Clean, Green Construction – Plastic Bottle Greenhouse
If you’re a regular reader of the Safety Fabrications blog, then you’re sure to know that we’re always on the lookout for new developments within the construction industry. In the past we’ve covered new technology in materials (particularly in bricks and concrete) and construction methods (innovative methods such as inflation and modular building). In recent years we’ve all become aware of the need for sustainability when it comes to building – climate change seems to be upon us already and the sooner we adopt greener and more sustainable practices in all areas of life, the better it will be for this beautiful planet we live on. Very often, new technology and methodology is the result for this need to be green. We’ve published a couple of posts in recent months on the increasing use of bottles in building, both as a way of adding interest and beauty and in order to keep both glass and plastic bottles out of landfill.
Constructing houses out of discarded plastic bottles (along with other materials, of course) is a great use for them. We’ve all seen the photos on social media in recent months depicting the vast amounts of plastics in our oceans and plastic really is such a handy material that it shouldn’t be a single-use packaging product. Today we’re going to take a look at another use for plastic bottles when it comes to construction – building greenhouses.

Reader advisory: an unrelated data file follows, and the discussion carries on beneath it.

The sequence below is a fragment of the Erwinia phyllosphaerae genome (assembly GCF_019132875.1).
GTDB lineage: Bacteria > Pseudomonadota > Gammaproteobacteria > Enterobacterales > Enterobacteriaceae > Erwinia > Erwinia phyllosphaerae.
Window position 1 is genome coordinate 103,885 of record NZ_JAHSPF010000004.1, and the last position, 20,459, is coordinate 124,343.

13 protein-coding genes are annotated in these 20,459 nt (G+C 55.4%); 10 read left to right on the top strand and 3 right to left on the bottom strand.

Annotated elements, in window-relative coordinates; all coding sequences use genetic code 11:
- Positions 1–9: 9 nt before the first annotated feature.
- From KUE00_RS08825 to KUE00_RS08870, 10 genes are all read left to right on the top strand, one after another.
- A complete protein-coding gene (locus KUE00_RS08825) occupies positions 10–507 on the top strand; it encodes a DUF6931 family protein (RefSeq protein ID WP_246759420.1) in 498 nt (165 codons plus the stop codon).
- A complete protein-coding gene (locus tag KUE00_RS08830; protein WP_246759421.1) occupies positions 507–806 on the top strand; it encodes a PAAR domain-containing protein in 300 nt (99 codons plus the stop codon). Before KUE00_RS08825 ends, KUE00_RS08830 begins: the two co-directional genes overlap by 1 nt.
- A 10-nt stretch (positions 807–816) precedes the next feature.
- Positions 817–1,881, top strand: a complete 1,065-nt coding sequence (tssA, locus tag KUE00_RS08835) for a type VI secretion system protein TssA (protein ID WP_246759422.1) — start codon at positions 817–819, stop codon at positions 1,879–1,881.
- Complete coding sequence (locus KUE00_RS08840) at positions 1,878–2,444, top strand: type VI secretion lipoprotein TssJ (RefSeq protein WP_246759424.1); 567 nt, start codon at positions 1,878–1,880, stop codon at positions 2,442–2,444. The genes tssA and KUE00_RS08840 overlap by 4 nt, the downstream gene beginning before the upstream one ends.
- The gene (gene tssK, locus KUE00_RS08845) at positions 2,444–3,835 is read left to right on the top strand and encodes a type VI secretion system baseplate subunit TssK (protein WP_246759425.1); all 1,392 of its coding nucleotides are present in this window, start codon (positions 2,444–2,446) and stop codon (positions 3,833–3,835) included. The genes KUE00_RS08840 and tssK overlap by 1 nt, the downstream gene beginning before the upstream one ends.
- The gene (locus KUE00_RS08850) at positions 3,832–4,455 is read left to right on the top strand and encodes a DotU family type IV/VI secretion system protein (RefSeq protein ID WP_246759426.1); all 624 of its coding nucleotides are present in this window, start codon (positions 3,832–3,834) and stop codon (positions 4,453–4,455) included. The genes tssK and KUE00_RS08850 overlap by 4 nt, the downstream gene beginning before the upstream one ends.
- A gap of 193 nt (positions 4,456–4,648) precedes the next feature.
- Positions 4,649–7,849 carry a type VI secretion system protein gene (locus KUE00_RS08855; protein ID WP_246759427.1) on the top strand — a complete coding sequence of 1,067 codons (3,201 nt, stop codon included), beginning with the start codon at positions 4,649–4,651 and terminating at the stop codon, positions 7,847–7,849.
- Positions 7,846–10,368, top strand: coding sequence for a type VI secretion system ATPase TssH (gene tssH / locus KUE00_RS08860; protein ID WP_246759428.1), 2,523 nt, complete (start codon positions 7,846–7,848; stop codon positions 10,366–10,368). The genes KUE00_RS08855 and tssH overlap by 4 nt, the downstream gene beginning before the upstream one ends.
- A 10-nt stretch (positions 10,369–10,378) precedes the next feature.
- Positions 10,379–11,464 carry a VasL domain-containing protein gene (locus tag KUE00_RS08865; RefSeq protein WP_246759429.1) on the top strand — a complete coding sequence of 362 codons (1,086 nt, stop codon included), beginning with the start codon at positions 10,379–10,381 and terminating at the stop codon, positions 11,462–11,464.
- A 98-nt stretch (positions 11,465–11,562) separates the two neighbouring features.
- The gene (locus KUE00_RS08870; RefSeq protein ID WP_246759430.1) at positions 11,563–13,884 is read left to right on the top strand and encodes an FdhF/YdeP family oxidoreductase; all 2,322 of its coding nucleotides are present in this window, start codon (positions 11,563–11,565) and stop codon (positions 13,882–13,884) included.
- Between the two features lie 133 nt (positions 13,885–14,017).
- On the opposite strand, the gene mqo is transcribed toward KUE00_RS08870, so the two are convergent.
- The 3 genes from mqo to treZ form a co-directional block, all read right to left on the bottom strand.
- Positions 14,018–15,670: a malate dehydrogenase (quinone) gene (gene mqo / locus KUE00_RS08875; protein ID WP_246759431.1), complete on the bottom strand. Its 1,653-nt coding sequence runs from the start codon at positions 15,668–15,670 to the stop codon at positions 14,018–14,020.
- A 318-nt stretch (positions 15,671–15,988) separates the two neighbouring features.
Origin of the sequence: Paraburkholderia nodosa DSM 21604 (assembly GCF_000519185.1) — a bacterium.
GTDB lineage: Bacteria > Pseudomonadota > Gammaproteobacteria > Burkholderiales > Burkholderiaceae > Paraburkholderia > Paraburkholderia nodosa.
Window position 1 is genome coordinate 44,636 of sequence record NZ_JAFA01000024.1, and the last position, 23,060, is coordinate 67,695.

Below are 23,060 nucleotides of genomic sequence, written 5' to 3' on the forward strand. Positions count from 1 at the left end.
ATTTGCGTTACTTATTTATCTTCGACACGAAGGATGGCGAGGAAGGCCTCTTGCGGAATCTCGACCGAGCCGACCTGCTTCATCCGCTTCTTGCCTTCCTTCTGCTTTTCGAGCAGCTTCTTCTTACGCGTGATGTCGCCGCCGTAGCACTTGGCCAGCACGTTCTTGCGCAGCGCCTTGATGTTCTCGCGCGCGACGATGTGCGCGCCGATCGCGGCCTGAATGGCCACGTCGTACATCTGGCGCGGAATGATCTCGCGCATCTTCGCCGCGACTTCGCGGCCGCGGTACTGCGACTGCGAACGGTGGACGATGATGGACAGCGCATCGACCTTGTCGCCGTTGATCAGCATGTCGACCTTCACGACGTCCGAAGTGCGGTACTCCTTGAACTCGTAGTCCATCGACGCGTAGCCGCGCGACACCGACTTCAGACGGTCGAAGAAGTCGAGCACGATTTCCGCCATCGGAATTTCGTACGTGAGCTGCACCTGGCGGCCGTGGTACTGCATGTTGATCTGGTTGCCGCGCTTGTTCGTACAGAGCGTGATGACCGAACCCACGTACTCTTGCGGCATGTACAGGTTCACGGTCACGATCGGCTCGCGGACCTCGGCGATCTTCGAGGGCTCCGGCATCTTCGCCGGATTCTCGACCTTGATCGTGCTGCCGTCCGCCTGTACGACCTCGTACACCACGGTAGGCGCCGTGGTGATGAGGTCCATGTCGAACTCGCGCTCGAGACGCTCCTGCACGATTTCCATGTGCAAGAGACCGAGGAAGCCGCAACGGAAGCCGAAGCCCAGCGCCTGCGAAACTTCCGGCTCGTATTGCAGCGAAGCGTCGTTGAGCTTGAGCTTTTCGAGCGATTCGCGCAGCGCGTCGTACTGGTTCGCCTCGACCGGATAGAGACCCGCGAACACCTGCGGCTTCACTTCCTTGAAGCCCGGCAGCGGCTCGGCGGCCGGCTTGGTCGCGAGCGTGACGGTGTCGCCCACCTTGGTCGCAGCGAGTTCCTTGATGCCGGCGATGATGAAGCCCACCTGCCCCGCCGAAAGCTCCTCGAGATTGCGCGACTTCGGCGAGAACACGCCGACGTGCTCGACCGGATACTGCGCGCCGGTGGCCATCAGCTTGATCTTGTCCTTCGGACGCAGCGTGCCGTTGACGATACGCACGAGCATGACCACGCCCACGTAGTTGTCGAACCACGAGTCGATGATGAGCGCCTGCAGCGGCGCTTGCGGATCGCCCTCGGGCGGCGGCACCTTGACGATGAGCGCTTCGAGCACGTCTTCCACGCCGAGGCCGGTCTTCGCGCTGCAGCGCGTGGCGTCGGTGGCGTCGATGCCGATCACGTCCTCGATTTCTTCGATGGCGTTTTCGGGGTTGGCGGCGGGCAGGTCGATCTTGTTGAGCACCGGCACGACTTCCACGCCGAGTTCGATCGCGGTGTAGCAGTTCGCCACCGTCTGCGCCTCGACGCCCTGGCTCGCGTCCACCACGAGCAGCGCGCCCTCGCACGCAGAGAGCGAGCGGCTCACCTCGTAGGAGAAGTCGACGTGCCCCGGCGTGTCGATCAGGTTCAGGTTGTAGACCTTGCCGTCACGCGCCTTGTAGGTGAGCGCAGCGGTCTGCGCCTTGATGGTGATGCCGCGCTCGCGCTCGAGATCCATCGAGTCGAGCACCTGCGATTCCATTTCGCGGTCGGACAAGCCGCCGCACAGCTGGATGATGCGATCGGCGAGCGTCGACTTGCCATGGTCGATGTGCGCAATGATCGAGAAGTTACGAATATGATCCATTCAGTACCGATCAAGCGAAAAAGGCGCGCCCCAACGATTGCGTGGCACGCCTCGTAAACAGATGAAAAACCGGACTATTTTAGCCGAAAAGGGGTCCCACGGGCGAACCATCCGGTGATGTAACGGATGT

When you think about it, it really makes sense to use plastic for greenhouses – it’s far more practical than glass. How many greenhouse owners in the past have heard the tinkle of breaking glass as a ball is kicked over the fence? Repairing greenhouse panes when they smash is time=consuming and expensive, so using plastic has to be preferable. However, plastic/acrylic sheeting for greenhouses is pretty expensive and empty plastic bottles cost nothing and offer the following advantages:
· Raises the temperature by about 10°C
· Easy to repair – just find a new bottle to replace any that break (on the odd occasion they break)
· Self-watering – because there are gaps where the bottles lie side by side, rain can penetrate which is a huge time-saver. Rainwater is much better for watering plants than is tap water.
· Safer – broken glass is a real danger, particularly to children and pets
To build a greenhouse measuring 8ft by 6ft takes about 1,400 empty 2 litre bottles which is a pretty tall order. The best way of sourcing these bottles would be to get your friends and family involved, ask neighbours, etc. Most people are only too glad to get rid of their plastic bottles without having to take a trip to the recycling centre.
Plastic bottles are washed and have the labels removed and the bottoms cut off and they are then threaded onto a pole or stick. Bamboo canes are an option, rebar, lengths of dowelling or even sturdy wire. The greenhouse frame can be built from wood and the bottle walls added. There’s a video below showing one method of constructing a plastic bottle greenhouse. However, the possibilities are almost endless – bottles can be used to create a polytunnel or even a little plastic mini greenhouse.